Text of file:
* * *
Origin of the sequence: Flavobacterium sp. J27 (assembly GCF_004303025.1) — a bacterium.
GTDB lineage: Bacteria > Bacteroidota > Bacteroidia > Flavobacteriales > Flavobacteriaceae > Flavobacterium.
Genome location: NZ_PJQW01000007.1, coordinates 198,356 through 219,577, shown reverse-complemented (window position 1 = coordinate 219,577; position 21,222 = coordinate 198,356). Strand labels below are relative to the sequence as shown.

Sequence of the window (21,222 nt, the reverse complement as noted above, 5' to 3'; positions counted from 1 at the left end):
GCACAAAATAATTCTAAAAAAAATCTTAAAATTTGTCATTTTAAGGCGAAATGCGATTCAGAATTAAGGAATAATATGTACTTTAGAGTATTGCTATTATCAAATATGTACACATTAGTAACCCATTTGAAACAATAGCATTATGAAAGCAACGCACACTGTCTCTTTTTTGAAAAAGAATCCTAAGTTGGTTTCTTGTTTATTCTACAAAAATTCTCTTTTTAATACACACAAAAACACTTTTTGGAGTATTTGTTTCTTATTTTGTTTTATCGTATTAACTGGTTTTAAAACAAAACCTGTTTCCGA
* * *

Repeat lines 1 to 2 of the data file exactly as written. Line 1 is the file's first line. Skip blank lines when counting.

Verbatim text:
Origin of the sequence: Flavobacterium sp. J27 (assembly GCF_004303025.1) — a bacterium.
GTDB lineage: Bacteria > Bacteroidota > Bacteroidia > Flavobacteriales > Flavobacteriaceae > Flavobacterium.